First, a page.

9 Patch: First Border Complete!

 

The first border has been sewn onto my 9 Patch, hand-pieced quilt.  It was a sunny evening, so it had its picture taken outside from the deck.  Ready to begin border number 2!

7.23.2015

Making a 9 Patch quilt all by hand is a very portable project that you can take with you in a small lunch-size zip-lock bag.  Check out the very first post about this project, and consider joining the group of quilters working on theirs!  We also have a Facebook Group for this project, which you can join at any time. 

The 9-Patch is GROWING!

I have tried really hard to do a little sewing every day on this quilt, and been fairly successful in doing so. I like how it looks! I finished the 20 blocks and put them together, and when these pictures were taken a few days ago, had added two narrow borders to the sides. Now to begin the border on the top and bottom! There will eventually be more borders than just these narrow 2.5 inch strips… REALLY!

Step by step, inch by inch

Making a quilt is a process. It doesn’t happen with the snap of your fingers or take place overnight while you are sleeping. It starts much like how a new house is built; it takes a vision, a dream, a sketch, lots of thinking and planning and rearranging of thoughts. Often, designing a new house involves including other people besides yourself into the process: family, friends, designers, craftsmen, people whose opinions you value and respect . Making a quilt involves a lot of “what if’s.” What if we did this over here, and what if we moved that part over there? It is a process that is carefully thought out… slowly.

As quilters, all too often we rush into a project because we are excited, only to find out later that we didn’t take the time to plan as we should, and then we regret decisions that were made in haste. Imagine doing that with a new house! It would be a lot more expensive than a full-size quilt!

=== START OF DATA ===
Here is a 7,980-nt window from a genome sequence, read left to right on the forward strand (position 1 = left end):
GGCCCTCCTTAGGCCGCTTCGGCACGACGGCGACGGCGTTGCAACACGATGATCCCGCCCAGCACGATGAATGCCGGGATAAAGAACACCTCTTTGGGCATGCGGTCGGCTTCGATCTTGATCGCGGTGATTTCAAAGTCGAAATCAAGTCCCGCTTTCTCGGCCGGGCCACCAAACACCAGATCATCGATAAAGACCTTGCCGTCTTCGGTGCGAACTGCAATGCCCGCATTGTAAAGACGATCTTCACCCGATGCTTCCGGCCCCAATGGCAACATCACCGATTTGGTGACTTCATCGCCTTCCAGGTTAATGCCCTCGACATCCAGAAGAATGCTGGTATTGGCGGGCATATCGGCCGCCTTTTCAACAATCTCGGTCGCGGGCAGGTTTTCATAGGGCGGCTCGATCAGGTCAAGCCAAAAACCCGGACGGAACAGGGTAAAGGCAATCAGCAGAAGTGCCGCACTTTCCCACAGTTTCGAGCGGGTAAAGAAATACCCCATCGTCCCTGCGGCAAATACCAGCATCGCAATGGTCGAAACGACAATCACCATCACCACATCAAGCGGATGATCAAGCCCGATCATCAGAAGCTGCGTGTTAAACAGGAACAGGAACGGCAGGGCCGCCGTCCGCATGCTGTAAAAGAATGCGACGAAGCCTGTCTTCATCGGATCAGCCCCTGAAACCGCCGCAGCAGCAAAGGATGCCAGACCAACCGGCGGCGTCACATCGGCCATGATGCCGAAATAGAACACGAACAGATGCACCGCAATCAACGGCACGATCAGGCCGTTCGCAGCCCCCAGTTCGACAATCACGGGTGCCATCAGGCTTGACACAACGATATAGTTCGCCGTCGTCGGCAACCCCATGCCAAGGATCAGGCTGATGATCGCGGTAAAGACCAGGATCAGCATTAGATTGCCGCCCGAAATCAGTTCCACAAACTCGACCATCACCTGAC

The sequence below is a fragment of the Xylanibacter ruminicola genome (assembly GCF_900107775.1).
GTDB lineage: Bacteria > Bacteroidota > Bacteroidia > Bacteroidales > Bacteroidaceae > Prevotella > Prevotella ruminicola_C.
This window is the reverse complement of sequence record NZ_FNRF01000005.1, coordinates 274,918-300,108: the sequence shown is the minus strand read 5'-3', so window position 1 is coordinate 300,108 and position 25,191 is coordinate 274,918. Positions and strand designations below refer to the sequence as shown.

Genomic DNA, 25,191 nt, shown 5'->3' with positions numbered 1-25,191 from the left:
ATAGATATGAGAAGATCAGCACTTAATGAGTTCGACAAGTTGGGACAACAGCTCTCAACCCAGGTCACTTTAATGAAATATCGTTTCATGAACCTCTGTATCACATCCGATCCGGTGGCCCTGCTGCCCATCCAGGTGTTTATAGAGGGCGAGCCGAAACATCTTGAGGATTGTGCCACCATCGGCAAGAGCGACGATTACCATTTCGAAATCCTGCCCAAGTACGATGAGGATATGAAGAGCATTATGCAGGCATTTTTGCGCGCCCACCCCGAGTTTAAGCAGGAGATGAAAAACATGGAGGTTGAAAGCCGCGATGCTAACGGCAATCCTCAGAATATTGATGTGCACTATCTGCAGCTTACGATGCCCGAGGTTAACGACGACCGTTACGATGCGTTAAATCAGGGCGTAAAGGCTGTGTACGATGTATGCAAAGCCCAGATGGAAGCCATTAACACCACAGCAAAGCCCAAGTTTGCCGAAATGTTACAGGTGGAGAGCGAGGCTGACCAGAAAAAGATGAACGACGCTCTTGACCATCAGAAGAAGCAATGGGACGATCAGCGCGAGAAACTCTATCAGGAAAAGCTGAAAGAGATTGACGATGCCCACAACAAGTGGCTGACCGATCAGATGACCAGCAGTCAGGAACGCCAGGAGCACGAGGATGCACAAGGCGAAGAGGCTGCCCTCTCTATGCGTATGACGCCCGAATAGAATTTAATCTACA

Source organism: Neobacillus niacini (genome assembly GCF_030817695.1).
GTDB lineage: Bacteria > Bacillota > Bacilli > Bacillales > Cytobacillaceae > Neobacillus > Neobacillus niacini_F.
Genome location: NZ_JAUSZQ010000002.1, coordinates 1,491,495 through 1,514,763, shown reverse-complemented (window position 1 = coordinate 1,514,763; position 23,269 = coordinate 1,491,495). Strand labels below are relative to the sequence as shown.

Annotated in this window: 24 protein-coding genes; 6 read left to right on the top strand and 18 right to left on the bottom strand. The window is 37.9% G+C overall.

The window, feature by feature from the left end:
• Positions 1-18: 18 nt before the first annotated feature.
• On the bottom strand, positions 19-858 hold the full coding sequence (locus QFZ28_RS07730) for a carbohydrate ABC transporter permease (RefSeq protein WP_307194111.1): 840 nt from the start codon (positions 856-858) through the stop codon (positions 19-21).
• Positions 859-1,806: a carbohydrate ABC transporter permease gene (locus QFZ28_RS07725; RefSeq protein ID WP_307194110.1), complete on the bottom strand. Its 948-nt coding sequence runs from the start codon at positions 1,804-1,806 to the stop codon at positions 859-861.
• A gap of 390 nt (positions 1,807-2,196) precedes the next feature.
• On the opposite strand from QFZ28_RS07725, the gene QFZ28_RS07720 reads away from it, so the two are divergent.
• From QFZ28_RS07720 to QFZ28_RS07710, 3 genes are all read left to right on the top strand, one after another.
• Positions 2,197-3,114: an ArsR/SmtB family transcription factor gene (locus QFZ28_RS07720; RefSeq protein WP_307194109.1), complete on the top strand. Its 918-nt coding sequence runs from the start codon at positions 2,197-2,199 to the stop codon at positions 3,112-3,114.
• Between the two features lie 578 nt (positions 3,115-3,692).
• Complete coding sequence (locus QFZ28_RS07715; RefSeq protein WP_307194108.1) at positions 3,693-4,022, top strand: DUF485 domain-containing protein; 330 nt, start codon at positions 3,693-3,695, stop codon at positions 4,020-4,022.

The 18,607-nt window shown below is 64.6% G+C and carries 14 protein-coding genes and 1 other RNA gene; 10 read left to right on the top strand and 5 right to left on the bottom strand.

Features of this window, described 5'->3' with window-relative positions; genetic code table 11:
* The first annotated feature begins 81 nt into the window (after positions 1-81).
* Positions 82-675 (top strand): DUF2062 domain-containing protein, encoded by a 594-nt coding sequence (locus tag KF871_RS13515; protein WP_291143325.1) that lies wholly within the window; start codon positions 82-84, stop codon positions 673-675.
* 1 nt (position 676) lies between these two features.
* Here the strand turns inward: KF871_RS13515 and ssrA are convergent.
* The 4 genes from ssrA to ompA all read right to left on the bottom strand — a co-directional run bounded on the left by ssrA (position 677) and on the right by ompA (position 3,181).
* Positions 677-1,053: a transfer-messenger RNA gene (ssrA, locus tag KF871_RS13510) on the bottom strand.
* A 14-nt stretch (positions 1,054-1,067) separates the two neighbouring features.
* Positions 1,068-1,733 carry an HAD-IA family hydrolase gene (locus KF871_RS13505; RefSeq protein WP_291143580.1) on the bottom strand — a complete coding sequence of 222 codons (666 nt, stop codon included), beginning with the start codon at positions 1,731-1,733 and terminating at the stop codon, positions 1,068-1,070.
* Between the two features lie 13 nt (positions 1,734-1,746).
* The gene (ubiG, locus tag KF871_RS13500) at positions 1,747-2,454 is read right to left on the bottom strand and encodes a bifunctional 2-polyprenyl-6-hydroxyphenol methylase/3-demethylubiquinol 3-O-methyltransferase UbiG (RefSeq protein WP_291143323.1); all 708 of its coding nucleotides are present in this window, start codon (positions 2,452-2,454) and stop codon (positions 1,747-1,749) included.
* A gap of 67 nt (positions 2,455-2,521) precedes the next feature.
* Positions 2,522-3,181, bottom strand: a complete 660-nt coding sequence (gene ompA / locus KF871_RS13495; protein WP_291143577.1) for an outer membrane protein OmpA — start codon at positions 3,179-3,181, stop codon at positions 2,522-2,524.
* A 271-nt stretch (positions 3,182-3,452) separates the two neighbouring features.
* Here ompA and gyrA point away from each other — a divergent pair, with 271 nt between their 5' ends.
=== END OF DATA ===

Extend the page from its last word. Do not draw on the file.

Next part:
Once our plans are in place and everything has been measured once, twice, even three times, our task is to begin the construction process. If you’re like me, you start out with lots of gusto; you sew and sew and sew so that you can see some good progress and get a real feel for what the quilt will look like when it is completed.

After you have a good clue as to what the outcome will be, it is all too easy to set aside what you have accomplished and start thinking about other things. Perhaps it’s the next project you’re considering. Or maybe it’s a trip you want to take, or a shopping excursion to find that perfect whatever. Days turn into weeks, and weeks turn into months, and before long you wonder why nothing is getting done. Hmmm. I wonder why?

There are steps you can take to make continuous progress; you just have to put the plan into action. If you have a smart phone or a tablet, it can be fairly easy to stay on track. I use an app called Wunderlist. I have the app on both my iPhone and my laptop, and they work together. On Wunderlist, you create a list of things you want to accomplish. Then, as you complete each task, you click it and it disappears from your list. I make a point of checking it daily, and it helps keep me focused. Seeing tasks disappear from the listgives me satisfaction that progress is being made.

Another way to continue to make progress is to set a daily goal for yourself. You make time to take a shower, right? Or to stop and brush your teeth? What about setting aside a few minutes to take a few stitches? I’m working on the 9 Patch Hand Piecing Adventure, and to continue my progress, I make a point of sewing at least one nine patch block every day. That’s nine little two-inch squares sewn together into one block. It’s not a large amount of stitching, and it doesn’t take very long, but every little bit adds up. Step by step, inch by inch.

With the 9 Patch Hand Piecing Adventure, I use up a lot of little 2.5 inch scrappy squares. I can cut quite a few in a half hour, and I toss them randomly into a plastic tub for later use. While I watch television in the evening, or while I sit on the deck on a beautiful summer day, I can trace my stitching lines for later. Again, it’s step by step, inch by inch.

How do YOU make continuous progress?